One to Watch: ThruNite T10T
Tony Sculimbrene 05.18.14
A few years ago, before emitters basically rendered the difference between AA/AAAs and lithiums irrelevant, there was a small batch of custom lights that filtered through CPF called the DST. It was a 1xAA light with a screw-on clip and a metal tail cap. It looked quite good. There was also another 1xAA light around that time called the Volere from Steve Ku, one of the five or so finest custom makers in the world. Both lights captured my attention, but I was still too firmly in the lithium only camp. Since then, I have moved away from my flashlight battery orthodoxy, which, like all forms of orthodoxy, is impractical. I have learned to embrace the utility, low cost, and wide availability of the AA.
There’s been buzz surrounding the ThruNiteT10 series. There was the aluminum model and a stainless steel model. ThruNite has just started producing a titanium version of the light, the T10T. It’s a gorgeous piece of machining that happens to pump out a very competent 169 lumens.
The light has a lot of things going for it.
First and most importantly, it’s pretty darn affordable, especially for a titanium torch. The street price is $59.95. That’s quite competitive and about half the price of the custom lights mentioned above. Both the DST and the Volere go for much more now on the secondary market, but when they were released, they both came in around $120-$130.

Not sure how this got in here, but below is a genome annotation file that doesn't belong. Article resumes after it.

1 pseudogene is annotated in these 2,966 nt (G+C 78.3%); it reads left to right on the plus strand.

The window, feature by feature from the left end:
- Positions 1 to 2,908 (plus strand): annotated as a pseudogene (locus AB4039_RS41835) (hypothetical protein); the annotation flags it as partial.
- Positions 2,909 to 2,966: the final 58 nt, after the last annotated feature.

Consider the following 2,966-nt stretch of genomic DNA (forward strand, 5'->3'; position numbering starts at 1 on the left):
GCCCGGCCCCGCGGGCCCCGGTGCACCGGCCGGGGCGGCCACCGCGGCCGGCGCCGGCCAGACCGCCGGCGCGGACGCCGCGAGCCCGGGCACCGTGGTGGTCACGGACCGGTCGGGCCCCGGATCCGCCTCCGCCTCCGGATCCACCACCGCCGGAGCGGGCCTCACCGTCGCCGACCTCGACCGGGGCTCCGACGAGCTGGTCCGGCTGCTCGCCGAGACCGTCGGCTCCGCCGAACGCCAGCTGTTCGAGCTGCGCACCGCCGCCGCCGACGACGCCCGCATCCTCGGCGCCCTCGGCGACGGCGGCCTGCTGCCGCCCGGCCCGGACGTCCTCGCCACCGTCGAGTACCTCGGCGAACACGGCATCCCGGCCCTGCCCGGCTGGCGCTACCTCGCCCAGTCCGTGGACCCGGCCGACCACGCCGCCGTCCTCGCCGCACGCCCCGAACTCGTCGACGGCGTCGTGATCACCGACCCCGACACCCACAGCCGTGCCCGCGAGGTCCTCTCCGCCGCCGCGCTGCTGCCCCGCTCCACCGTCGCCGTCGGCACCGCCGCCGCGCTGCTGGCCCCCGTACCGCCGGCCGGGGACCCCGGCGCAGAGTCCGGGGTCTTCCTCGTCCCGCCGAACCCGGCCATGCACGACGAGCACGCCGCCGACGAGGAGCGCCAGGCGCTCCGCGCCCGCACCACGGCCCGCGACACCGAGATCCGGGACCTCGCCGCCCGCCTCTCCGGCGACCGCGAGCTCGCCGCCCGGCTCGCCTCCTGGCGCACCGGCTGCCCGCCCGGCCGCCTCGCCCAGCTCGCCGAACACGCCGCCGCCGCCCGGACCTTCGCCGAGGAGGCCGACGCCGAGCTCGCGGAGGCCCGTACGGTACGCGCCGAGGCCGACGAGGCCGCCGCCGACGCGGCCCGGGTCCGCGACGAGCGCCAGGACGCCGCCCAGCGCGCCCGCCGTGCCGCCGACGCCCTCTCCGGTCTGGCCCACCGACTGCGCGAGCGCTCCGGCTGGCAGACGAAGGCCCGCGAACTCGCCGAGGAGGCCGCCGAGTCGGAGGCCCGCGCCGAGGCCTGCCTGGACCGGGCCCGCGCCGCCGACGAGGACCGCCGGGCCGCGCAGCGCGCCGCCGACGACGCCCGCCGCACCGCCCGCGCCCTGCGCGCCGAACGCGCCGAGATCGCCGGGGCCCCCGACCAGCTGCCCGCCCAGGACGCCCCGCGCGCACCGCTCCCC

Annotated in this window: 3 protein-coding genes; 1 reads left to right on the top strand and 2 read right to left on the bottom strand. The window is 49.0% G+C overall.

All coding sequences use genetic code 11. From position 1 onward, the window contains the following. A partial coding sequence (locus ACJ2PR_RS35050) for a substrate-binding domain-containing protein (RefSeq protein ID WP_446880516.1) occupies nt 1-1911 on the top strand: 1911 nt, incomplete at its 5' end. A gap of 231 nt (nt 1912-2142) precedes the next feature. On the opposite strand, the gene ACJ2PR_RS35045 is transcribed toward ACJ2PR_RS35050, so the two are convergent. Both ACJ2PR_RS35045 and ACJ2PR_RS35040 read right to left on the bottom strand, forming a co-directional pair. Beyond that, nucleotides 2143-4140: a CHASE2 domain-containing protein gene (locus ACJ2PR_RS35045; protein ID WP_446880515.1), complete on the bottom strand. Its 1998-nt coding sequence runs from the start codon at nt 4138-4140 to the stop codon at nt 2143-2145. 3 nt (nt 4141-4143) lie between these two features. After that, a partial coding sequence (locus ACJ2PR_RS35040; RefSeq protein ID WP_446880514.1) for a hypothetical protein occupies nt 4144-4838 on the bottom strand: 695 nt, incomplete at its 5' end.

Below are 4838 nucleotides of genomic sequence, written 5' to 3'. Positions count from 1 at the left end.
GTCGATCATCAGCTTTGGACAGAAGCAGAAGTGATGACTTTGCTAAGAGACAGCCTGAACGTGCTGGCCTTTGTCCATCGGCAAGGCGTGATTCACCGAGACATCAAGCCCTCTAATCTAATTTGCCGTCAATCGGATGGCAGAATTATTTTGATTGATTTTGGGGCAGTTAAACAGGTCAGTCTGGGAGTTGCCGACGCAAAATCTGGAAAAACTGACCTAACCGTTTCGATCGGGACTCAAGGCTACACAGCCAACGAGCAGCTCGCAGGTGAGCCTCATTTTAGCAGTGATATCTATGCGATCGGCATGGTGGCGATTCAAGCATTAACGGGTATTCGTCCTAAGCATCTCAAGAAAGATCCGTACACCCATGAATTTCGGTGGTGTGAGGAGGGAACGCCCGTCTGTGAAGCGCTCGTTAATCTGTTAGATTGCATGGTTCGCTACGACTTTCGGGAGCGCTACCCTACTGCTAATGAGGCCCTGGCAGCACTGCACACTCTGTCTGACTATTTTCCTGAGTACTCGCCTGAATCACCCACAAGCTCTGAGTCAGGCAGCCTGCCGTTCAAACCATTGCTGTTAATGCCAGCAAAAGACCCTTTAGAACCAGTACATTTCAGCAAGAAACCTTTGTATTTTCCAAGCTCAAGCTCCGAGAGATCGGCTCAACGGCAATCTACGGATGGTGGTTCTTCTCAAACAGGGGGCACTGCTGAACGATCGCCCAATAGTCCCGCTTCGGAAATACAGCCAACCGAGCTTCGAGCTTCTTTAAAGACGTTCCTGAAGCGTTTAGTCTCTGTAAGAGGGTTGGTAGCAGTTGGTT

Second, it runs a very good EDC emitter, the XPG2. The emitter is very good at sipping power, doesn’t usually come in offensive tints, and has a smaller diameter than the more popular XML and XML2 emitter. The smaller emitter diameter allows the XPG2 to be housed in smaller lights with deeper reflectors, which, in turn, makes for a tighter beam pattern and, in some circumstances, better throw.
Third, the body tube of the light is also well done. The grooves on the head allow for some grip when twisting the light on and off to switch modes. The tail cap is also nice, allowing for tailstanding. Finally, I always prefer screw-on clips–no popping off at the wrong time.
But all of this is really just the warm up to the cool part of the T10 series–it has two totally different and totally independent UIs. You can screw the head all the way down and use the light like a clicky, or you can loosen the head up and use it like a twisty. The choice is entirely up to the user, and as is always the case, options are a good thing.
The T10T comes with a diffuser tip that allows the light to be used in lantern mode while tailstanding. It also has, as almost all ThruNite lights do, a moonlight low, which, in this case, is an impressive .2 lumens running for 147 hours. The max, 169 lumens, lasts for 1.5 hours, respectable in both instances.
Overall, the T10 series is a very competent entry in the crowded, single cell EDC light marketplace, but its price, design, and dual UIs make it worth a look. The good outputs and runtimes seal the deal. On paper, this looks like a real winner.